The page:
2009-03-09

Can you freeze almond butter?

Update: Please also see my other almond butter posts:


After making that batch of almond butter, I got curious: what if I went nuts (heh) and made a whole pile of this stuff? Can I freeze the extras? Well, there's no better way to find out than to actually do it, is there? So I went ahead and put what's left of the almond butter into the freezer, took it out the next day, and waited for it to thaw.

What happened next?

Not much, that's what happened next. A bit of a skin had formed on top of the almond butter, but after giving it a few stirs, I couldn't detect any changes in flavor or texture as a result of the freezing. I suppose a better test would have been to taste the before and after versions side by side, but, well, maybe next time. Update 2009-03-12: Next time came (see the bottom of this post). Side by side tasting done. No differences.

Wanna try it yourself? These are my numbers:

  • Quantity: Around 7 oz (estimated 190–200 g) homemade almond butter, or a little over 3/4 cup (190–200 ml).* My recipe originally made a little over one cup of almond butter, but some already got eaten.
  • Freezer temperature: -4 °F (-20 °C)
  • Freeze time: 24 hours
  • Thawed at room temperature. Exact temperature not recorded.
  • Thaw time: around 6 hours.
Curiously enough, people are being advised not to freeze peanut butter (PDF), with the reason that the oil will separate. I can only surmise that this advice is given with mass-market peanut butters in mind, though. Without emulsifiers and stabilizers, the oil in all-natural peanut butter will separate anyway, and I can't imagine how it would freeze differently than almond butter. But I'll have to make and freeze some peanut butter to see if that's true or not.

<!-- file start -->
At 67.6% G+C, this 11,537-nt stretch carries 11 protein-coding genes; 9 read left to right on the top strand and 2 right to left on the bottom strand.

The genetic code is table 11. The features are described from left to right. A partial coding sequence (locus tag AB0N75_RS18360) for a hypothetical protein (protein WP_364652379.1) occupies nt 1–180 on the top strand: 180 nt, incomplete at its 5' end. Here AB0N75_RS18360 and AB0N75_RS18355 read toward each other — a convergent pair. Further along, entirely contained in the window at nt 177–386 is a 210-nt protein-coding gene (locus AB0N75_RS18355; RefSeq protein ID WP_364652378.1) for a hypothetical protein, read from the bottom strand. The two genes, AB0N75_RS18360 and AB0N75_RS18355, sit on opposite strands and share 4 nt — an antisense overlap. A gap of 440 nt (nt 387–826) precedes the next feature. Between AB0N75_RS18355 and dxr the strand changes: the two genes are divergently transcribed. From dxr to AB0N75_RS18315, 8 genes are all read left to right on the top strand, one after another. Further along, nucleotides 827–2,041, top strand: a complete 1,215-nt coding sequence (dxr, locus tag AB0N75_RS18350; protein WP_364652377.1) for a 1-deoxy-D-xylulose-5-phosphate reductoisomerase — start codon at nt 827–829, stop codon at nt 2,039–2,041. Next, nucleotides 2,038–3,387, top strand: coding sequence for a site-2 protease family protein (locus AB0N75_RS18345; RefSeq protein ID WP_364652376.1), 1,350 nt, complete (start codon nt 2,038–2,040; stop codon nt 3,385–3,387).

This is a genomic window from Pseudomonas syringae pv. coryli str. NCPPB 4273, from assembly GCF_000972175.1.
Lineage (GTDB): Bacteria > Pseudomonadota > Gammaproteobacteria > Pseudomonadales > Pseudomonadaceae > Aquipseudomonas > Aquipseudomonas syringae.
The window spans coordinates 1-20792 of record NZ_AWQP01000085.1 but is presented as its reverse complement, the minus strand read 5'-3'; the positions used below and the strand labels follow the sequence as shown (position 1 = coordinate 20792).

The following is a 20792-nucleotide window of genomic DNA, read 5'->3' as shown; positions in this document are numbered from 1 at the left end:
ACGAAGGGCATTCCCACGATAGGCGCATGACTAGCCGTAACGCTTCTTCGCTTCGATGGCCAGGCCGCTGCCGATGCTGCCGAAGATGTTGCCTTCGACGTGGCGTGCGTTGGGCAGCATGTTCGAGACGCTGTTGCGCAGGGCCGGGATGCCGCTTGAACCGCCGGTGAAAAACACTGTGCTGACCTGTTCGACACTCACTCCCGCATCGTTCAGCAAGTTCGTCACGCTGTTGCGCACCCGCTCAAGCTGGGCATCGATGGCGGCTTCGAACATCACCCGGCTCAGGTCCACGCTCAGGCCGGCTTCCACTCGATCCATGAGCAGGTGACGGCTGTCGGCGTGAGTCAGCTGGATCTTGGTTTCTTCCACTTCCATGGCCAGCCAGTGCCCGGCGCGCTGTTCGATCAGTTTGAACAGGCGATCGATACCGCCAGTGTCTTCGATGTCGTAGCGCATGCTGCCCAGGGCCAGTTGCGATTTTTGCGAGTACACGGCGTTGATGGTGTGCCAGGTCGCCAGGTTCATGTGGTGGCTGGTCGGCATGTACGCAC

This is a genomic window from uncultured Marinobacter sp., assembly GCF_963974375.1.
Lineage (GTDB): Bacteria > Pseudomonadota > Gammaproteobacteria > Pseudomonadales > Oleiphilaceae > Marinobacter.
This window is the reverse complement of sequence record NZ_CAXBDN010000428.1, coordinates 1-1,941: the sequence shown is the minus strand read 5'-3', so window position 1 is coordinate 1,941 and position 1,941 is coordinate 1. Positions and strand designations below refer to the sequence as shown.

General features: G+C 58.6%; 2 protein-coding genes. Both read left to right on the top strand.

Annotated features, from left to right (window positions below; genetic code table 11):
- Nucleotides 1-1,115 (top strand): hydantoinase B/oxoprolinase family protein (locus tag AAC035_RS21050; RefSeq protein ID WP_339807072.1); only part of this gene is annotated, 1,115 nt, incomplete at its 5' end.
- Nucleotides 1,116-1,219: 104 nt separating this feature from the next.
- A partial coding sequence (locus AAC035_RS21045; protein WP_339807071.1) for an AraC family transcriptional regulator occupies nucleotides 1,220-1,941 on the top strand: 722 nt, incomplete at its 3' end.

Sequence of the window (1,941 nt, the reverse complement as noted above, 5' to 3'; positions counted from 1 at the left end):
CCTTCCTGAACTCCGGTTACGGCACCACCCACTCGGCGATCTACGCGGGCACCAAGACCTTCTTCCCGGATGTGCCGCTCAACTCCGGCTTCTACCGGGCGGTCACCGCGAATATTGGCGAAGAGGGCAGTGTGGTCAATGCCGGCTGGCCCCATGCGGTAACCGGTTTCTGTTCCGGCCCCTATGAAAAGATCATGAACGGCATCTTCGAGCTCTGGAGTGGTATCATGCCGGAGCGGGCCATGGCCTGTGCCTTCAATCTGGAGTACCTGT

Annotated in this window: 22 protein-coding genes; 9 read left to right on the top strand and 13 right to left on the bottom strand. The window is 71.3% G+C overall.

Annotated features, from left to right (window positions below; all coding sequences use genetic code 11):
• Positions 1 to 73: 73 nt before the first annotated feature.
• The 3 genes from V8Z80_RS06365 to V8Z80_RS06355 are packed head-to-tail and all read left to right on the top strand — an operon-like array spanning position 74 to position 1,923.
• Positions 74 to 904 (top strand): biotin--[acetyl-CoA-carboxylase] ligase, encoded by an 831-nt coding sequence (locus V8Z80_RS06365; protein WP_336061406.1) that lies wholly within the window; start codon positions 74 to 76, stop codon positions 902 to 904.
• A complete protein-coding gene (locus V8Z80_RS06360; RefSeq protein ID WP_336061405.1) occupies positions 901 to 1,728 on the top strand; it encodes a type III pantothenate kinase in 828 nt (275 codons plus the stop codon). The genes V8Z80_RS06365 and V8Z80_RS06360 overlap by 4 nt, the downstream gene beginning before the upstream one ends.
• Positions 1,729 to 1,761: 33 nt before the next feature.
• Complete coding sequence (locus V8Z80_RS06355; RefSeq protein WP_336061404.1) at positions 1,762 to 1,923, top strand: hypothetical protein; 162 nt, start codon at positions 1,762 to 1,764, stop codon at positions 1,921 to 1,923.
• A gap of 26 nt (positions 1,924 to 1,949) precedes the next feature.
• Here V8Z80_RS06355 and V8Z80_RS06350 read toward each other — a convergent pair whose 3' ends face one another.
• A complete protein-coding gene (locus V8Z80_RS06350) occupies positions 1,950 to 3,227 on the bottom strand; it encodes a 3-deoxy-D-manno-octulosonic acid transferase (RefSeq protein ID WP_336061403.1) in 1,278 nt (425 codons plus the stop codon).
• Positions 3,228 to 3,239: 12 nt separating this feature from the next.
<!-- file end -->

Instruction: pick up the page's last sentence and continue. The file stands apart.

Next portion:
Anyway, to get back on topic:

Q: Can you freeze almond butter?
A: Yes. You. Can.

__________________________
* Of course there was no way to remove the almond butter for weighing by itself without leaving some of it behind in the jar, so instead of trying that, I tared with another jar of the same type and size, which should be pretty close. The jar is also only marked in rough graduations, so the volumes are eyeball estimates.

2 comments:

  1. This is good to know. Thank you.

    ReplyDelete
  2. How long do you think you could freeze it for? 2 years? Three? Just curious.

    ReplyDelete

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